Employment - Case Law Update

PUBLISHED: 14th August 2023

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The Workplace Relations Commission (“WRC”) recently awarded a former CEO, Mr Mario Kistner (“MK”), €133,800 in compensation for constructive dismissal and non-payment of wages by his former employer, Suirsafe Technologies Limited (the “Company”). 

The compensation award is one of the largest awards made by the WRC in a case of this nature.


MK was employed as CEO by the Company, a supplier of medical clothing, since 1 February 2021.  He was also a director of the Company’s other related entities.  MK experienced no difficulties in his employment until April 2022, when he was informed by two shareholders that it was not possible for them to invest further capital in the Company, and they were unable to say when this issue would be resolved.  The shareholders expressed their hope that the Company would continue to function and avoid insolvency, despite lacking crucial funding.  MK was not paid any salary from 1 May 2022, and in mid-May 2022 he was unilaterally demoted to the role of COO.  Despite not consenting to these changes, MK complied in the hope that the shareholders would invest funds into the Company. 

As a result of the issues, MK resigned on 23 May 2022 and agreed to work his contractual notice (six months), on the assumption that he would be paid his salary during this time.  However, on 6 June 2022, he was given an ultimatum to either continue working for the Company without a salary until it became profitable, or resign with immediate effect. 

MK resigned with immediate effect on 13 June 2022 and submitted a complaint of constructive dismissal to the WRC under the Unfair Dismissals Act 1977-2015.  MK contended that he met the test for constructive dismissal by acting reasonably in all the circumstances and because the conduct of his employer was such that he had no option but to resign.  MK also brought a claim for unpaid wages (for the period 1 May 2022 to 13 June 2022), which he alleged were due.


The WRC found as follows:

  • the Company had undermined the core of the contractual relationship and acted in significant breach of contract by not paying MK during the notice period, and expecting him to work for six months without pay.  
  • MK was left with no other option but to resign in circumstances where his trust and confidence in his employer had been broken beyond repair.  MK had attempted to raise his concerns with the shareholders during his employment, but it was evident that they were not willing to engage with him on any level. The WRC also noted, among other things, MK’s unlawful and unwarranted demotion and the Company’s clear disregard for any of his contractual rights.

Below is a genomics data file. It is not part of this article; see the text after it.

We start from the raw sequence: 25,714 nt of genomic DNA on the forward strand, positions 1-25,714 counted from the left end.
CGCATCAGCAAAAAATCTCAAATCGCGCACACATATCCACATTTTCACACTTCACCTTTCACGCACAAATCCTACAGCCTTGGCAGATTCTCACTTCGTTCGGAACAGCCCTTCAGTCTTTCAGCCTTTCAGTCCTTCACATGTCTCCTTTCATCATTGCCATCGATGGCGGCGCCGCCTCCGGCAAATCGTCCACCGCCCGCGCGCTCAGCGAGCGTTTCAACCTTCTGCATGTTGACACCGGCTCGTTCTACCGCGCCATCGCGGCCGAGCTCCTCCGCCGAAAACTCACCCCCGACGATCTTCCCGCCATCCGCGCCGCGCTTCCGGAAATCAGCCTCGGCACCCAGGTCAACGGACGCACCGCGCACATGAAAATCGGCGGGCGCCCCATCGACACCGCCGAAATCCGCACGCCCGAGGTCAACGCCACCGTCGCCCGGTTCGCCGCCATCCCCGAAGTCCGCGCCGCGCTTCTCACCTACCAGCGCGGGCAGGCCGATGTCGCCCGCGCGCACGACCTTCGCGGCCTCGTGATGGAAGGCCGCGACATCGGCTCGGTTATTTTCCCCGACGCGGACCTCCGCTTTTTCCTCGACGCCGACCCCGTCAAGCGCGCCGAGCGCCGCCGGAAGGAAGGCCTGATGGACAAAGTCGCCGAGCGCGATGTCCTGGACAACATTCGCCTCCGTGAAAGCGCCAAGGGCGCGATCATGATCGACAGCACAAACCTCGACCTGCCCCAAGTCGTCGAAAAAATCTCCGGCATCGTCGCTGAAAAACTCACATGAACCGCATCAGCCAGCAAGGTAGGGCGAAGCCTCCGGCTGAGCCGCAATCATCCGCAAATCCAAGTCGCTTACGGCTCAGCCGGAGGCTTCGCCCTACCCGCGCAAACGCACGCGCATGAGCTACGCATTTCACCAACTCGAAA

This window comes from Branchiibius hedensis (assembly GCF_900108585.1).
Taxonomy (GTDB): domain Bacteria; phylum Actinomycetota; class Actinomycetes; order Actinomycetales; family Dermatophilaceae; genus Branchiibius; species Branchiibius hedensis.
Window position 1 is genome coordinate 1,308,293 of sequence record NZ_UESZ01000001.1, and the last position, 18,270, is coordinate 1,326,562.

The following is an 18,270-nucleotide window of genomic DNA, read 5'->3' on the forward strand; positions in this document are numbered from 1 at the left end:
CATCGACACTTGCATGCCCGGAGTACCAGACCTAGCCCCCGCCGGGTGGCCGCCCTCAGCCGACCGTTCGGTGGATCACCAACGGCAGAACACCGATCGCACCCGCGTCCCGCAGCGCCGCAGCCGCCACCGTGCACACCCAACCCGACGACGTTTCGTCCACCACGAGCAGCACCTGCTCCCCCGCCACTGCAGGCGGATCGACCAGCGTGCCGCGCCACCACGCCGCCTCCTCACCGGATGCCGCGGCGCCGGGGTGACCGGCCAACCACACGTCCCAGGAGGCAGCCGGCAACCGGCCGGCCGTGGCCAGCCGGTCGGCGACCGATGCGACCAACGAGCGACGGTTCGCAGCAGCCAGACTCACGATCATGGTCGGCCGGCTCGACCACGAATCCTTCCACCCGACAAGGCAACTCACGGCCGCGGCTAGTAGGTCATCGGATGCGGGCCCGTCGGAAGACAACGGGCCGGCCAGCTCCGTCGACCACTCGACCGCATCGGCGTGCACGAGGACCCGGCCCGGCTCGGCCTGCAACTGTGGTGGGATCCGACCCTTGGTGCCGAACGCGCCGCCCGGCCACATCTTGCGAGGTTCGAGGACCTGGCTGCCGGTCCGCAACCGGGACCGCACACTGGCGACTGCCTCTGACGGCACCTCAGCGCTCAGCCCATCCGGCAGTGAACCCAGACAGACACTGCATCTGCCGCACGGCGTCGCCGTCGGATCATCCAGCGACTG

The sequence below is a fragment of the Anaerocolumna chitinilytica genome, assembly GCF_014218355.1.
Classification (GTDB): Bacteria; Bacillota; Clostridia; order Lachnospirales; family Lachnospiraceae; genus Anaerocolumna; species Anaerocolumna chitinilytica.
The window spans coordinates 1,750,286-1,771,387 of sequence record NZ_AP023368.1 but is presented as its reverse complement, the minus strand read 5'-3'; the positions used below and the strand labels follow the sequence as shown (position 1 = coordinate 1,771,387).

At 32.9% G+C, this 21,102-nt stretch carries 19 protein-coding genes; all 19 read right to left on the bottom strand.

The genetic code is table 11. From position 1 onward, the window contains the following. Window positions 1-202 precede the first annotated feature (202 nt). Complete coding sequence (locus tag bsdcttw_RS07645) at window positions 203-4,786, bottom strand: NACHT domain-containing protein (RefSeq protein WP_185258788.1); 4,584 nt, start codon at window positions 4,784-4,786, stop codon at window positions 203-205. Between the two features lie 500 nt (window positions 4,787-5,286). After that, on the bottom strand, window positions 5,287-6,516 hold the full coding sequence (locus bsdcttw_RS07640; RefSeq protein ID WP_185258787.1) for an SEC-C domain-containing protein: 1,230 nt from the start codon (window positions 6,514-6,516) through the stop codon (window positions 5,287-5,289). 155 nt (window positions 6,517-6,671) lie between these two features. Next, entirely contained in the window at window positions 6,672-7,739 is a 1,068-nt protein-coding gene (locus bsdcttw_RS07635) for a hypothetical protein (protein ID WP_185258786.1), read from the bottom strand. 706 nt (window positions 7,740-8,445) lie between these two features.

• In the circumstances, MK was entitled to immediately terminate his employment without having to invoke the Company’s grievance procedure.

MK succeeded in his claim for unfair dismissal and was awarded six months’ salary (equivalent to €108,000 gross).  MK was also awarded €25,800 in respect of his claim under the Payment of Wages Act after it was found that he was properly entitled to his wages for the period they were not paid (namely from 1 May 2022 to 13 June 2022).

The Company did not attend the hearing.

Regarding the duty to mitigate financial loss by taking steps to secure new employment, MK secured new employment on 1 January 2023.  However, MK informed the WRC that, while he had approached prospective employers from the date of his termination with the Company, prospective employers were unwilling to hire him due to a six-month notice period in his contract.  This reasoning was accepted by the WRC. 

Key Takeaways for Employers

The decision in this case is an important reminder of the principles that will be applied by the WRC in the context of constructive dismissal claims.

The burden of proof in constructive dismissal claims, which is very high, lies on the employee.

Constructive dismissal claims frequently fail in Ireland because employees are unable to reach the high threshold of proving the unreasonableness of their employer’s conduct and that their resignation was reasonable in all the circumstances.  Constructive dismissal claims also often fail because employees fail to exhaust all internal avenues (such as invoking the grievance procedure). 

The decision in this case is a rare example of a successful constructive dismissal claim where the employer’s conduct was considered to be so unreasonable that the employee could not be expected to tolerate it and the employee was therefore entitled to resign despite not having exhausted internal procedures before doing so. 

For more information, please contact Colin Gannon or any member of our Employment, Pensions and Employee Benefits team.

*The article was first published in Legal Island.

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